HL Deb 30 March 1911 vol 7 cc809-16

*LORD VIVIAN rose to call attention to War Office Letter No. 9, General No. 2243 (A.G. 2A), dated August 31, 1910, in which it was stated that the question of the organisation of the Permanent Staff of the Territorial Force was under consideration, and pending the issue of further instructions, all vacancies for sergeant-instructors occurring in all arms of the Territorial Force would be filled by non-commissioned officers on the Home Establishment holding the rank of sergeant, such appointments to be made for two years with a possible extension to a maximum of five years; and to ask the Secretary of State for War whether any representations have been made by officers commanding Yeomanry regiments as to the increased difficulties in recruiting these appointments would entail, and the advisability of reverting to the former practice of appointing sergeant-majors from Cavalry regiments for an indefinite period should this now be the regulation.

The noble Lord said: My Lords, as I happen to be the first member of your Lordships' House to address a Question to the noble Viscount the Secretary of State for War, who has to-day taken his seat in this House, I hope it will not be considered out of place if I offer him my congratulations upon his elevation. The noble Viscount has rendered great services to the country, not the least of which has been the great part he has played in the creation of the Territorial Force. These new appointments will, I feel sure, affect the strength of the Territorial Force very considerably, and will affect it at a time when those who have its interests at heart find it difficult not only to increase but to maintain its strength. I shall confine myself in my remarks to the manner in which I believe they will affect the Yeomanry, because I happen to hold a commission in the Yeomanry, and having served in the Regulars I feel that I can speak with a certain amount of practical experience behind me.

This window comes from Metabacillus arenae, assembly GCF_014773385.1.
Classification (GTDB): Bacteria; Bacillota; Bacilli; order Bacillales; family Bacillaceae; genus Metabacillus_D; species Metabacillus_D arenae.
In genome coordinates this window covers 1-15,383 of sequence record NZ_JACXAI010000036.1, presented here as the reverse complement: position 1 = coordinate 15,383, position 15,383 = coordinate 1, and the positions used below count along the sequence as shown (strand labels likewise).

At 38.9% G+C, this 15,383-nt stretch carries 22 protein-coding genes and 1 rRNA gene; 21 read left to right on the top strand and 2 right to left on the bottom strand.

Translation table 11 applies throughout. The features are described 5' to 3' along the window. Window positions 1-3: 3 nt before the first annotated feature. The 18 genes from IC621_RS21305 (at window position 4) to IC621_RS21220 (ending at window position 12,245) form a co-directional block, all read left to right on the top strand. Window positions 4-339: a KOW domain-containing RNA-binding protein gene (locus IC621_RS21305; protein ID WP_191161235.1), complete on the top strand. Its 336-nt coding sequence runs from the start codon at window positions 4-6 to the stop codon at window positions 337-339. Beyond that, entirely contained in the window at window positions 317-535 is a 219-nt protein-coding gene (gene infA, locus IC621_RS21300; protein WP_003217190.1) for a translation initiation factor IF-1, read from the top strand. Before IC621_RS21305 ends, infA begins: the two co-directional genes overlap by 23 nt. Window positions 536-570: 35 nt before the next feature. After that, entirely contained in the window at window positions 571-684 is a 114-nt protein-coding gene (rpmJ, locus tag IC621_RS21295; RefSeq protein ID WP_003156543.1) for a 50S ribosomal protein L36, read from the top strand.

The three evils to be feared are a scarcity of recruits, the disinclination on the part of time-expired men to re-engage, and the increased amount of work and worry accruing to commanding and squadron officers. As regards the scarcity of recruits, the practice in the past, as probably most of your Lordships know, has been for a sergeant-major to be appointed. He has come down to the recruiting area and by degrees has got to know most of the families, and he has either then and there been able to get recruits or has been able to mark down the men who, at some future day, will make useful recruits for the Yeomanry. The whole idea of recruiting has been to do it in this way, and to carry on a continuous and methodical nursing of the recruiting area. Under these new appointments these new sergeants will come down for two years, with a possible extension for another three years. At the end of their second year, they may possibly know the recruiting area, and they may be useful to us provided they get the extension. But we are going to have all the trouble over again upon the next appointments, for the new man coming in at the end of five years will have to begin all over again.